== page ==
Notes: A very scarce and important book documenting the resilience of the Japanese American community in Los Angeles during and after their internment during the Second World War. This book, published less than four years after the end of the war, is in part a memoir of the author's internment experience augmented with excerpts from the Los Angeles newspaper Rafu Shimpo (where he may have been an editor). But Matsumoto, being a journalist, also apparently interviewed hundreds of other internees and provides key details of their experience during internment and their efforts to return to a normal life after. He also collected more than 100 photographs taken during and after internment for this book. There are 120 halftone plates at the front of the book and inset halftones in the final section about specific internees.
Matsumoto was born in Japan in 1879. He spent many decades in the US as a journalist and editor for a number of Southern California Japanese-language newspapers. He and his family were interned at Manzanar during the war.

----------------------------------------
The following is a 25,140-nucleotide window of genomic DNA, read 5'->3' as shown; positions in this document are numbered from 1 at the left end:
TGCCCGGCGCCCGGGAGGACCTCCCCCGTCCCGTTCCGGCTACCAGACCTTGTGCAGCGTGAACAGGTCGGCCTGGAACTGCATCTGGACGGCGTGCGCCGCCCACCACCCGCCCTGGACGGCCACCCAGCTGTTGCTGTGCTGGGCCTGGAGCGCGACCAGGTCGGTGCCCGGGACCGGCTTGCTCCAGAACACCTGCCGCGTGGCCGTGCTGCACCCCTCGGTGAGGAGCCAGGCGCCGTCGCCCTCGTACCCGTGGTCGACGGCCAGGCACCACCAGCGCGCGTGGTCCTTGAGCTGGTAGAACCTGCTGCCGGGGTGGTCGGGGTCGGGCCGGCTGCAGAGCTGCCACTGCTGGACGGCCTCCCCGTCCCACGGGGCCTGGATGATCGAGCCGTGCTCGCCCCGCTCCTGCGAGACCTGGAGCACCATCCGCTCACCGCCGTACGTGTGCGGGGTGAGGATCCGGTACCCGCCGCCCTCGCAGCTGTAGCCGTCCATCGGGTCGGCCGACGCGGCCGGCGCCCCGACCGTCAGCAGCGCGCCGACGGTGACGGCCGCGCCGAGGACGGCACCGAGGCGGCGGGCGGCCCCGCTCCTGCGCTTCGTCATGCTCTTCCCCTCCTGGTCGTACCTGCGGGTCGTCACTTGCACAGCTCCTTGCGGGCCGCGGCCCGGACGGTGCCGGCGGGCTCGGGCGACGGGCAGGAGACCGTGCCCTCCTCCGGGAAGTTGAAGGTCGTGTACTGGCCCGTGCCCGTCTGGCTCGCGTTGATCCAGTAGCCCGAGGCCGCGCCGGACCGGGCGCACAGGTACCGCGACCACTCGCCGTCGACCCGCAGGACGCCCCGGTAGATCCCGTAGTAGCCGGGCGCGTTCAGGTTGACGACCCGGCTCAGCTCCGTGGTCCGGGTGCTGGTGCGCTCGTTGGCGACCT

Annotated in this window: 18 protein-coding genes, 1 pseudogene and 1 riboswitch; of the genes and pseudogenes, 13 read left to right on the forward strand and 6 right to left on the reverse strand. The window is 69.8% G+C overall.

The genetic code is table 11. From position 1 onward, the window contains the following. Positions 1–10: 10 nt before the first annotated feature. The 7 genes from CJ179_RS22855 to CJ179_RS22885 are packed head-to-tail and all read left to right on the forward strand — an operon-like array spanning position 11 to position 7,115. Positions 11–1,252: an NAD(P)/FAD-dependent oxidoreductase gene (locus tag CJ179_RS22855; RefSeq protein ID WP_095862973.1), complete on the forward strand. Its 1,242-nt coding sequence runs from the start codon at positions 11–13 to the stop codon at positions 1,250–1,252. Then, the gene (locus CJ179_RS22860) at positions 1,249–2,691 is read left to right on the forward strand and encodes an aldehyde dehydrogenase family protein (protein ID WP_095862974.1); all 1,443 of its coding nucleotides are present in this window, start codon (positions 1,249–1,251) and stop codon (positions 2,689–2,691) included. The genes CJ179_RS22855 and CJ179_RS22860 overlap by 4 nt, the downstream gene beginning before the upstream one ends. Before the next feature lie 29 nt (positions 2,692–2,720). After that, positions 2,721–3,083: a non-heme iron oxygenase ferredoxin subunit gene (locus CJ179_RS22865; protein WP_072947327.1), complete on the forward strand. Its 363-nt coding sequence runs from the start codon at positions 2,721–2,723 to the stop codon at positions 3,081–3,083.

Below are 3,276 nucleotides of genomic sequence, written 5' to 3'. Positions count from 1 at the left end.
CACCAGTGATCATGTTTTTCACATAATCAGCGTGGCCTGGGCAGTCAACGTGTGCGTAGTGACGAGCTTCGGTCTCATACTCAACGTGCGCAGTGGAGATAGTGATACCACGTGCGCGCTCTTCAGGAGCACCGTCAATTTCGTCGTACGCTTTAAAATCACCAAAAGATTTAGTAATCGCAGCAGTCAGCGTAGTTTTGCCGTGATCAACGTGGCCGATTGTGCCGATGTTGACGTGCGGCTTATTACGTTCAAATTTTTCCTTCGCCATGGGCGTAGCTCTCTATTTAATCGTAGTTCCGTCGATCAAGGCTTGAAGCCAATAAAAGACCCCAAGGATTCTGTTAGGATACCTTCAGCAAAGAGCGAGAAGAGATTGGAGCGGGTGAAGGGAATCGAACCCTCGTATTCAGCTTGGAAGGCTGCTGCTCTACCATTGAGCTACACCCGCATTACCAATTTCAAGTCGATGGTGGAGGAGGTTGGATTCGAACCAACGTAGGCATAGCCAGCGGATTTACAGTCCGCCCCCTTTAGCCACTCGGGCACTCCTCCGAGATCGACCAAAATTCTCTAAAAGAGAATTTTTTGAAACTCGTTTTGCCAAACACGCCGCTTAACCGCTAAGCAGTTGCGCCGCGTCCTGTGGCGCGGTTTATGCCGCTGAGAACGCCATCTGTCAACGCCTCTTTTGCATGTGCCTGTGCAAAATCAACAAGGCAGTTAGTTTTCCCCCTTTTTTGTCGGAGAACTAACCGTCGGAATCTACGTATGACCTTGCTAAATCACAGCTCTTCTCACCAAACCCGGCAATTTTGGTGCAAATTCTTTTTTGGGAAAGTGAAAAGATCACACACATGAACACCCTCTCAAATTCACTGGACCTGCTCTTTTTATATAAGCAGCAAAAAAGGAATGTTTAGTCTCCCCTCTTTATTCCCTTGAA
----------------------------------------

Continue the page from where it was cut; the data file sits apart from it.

"A work on the internment camp experience of the Japanese from Los Angeles. Divided essentially into four sections, it covers the beginning of the war, forced internment, internment life, and the return to Los Angeles and economic recovery. Includes 400-odd biographies presented as examples of Japanese-Americans who have reestablished themselves."—Buried Past, 927.
, 120 (plates), 336,  pages. Text in Japanese.
OCLC: 835355159 (Waseda). Presumably there is also a copy at UCLA, but there are very few institutional holdings.
Edition + Condition: First edition. A very good copy in the original blue cloth covers, lacking the errata slip (supplied in photocopy). With the ownership signature of a woman who was interned at Manzanar and returned to Los Angeles after the war.
Publication: Los Angeles: Rafu Shoten, 1949.
Item No: #308072